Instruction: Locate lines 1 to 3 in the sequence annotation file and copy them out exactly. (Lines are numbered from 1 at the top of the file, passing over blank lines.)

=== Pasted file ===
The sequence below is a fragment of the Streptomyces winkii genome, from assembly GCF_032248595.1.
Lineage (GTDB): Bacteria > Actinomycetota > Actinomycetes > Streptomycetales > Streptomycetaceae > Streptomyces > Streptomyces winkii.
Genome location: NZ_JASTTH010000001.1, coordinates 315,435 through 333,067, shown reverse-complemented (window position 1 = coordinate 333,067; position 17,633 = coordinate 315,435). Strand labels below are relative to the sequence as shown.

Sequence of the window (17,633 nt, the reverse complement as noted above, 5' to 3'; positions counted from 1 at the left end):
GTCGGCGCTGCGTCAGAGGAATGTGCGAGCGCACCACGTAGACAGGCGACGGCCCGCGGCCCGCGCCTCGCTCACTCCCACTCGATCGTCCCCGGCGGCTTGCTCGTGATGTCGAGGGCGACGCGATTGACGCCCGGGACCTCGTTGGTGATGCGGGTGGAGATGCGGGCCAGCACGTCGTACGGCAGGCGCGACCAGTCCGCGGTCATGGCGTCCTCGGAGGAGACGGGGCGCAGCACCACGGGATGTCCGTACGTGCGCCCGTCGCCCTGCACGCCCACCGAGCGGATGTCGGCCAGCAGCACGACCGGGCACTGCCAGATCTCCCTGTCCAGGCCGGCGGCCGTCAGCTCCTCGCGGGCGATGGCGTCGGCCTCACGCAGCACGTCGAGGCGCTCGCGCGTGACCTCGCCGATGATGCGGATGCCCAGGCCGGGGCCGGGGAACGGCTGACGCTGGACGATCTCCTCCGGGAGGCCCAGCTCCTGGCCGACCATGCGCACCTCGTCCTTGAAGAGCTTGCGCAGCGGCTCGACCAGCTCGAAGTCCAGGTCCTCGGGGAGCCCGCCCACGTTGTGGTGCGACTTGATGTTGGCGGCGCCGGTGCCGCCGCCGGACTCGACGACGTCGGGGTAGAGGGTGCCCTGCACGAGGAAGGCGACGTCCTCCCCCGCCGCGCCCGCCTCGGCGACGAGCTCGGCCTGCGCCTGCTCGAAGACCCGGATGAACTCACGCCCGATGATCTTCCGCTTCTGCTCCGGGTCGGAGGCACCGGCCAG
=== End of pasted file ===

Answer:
The sequence below is a fragment of the Streptomyces winkii genome, from assembly GCF_032248595.1.
Lineage (GTDB): Bacteria > Actinomycetota > Actinomycetes > Streptomycetales > Streptomycetaceae > Streptomyces > Streptomyces winkii.
Genome location: NZ_JASTTH010000001.1, coordinates 315,435 through 333,067, shown reverse-complemented (window position 1 = coordinate 333,067; position 17,633 = coordinate 315,435). Strand labels below are relative to the sequence as shown.